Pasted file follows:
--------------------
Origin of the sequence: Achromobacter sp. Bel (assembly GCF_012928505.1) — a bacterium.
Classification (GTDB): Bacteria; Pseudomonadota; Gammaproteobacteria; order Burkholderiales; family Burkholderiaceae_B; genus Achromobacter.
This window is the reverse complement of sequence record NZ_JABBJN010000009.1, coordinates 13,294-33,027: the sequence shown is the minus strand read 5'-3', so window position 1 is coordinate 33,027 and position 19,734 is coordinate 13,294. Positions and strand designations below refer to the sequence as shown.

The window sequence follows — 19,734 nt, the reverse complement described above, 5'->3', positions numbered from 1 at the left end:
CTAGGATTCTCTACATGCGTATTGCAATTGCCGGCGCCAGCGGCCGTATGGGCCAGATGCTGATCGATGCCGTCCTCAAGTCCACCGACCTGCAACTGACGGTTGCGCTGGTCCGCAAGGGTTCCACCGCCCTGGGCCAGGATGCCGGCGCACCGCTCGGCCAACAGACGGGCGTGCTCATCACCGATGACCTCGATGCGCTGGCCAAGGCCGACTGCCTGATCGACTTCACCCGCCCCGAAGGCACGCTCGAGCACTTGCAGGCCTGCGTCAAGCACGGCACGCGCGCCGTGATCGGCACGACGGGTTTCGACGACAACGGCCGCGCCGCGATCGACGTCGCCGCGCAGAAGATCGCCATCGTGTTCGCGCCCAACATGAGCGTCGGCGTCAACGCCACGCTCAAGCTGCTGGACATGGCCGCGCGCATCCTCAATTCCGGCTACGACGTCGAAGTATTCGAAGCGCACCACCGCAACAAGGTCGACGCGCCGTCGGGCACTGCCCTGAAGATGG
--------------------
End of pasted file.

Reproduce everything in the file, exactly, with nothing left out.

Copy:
Origin of the sequence: Achromobacter sp. Bel (assembly GCF_012928505.1) — a bacterium.
Classification (GTDB): Bacteria; Pseudomonadota; Gammaproteobacteria; order Burkholderiales; family Burkholderiaceae_B; genus Achromobacter.
This window is the reverse complement of sequence record NZ_JABBJN010000009.1, coordinates 13,294-33,027: the sequence shown is the minus strand read 5'-3', so window position 1 is coordinate 33,027 and position 19,734 is coordinate 13,294. Positions and strand designations below refer to the sequence as shown.

The window sequence follows — 19,734 nt, the reverse complement described above, 5'->3', positions numbered from 1 at the left end:
CTAGGATTCTCTACATGCGTATTGCAATTGCCGGCGCCAGCGGCCGTATGGGCCAGATGCTGATCGATGCCGTCCTCAAGTCCACCGACCTGCAACTGACGGTTGCGCTGGTCCGCAAGGGTTCCACCGCCCTGGGCCAGGATGCCGGCGCACCGCTCGGCCAACAGACGGGCGTGCTCATCACCGATGACCTCGATGCGCTGGCCAAGGCCGACTGCCTGATCGACTTCACCCGCCCCGAAGGCACGCTCGAGCACTTGCAGGCCTGCGTCAAGCACGGCACGCGCGCCGTGATCGGCACGACGGGTTTCGACGACAACGGCCGCGCCGCGATCGACGTCGCCGCGCAGAAGATCGCCATCGTGTTCGCGCCCAACATGAGCGTCGGCGTCAACGCCACGCTCAAGCTGCTGGACATGGCCGCGCGCATCCTCAATTCCGGCTACGACGTCGAAGTATTCGAAGCGCACCACCGCAACAAGGTCGACGCGCCGTCGGGCACTGCCCTGAAGATGG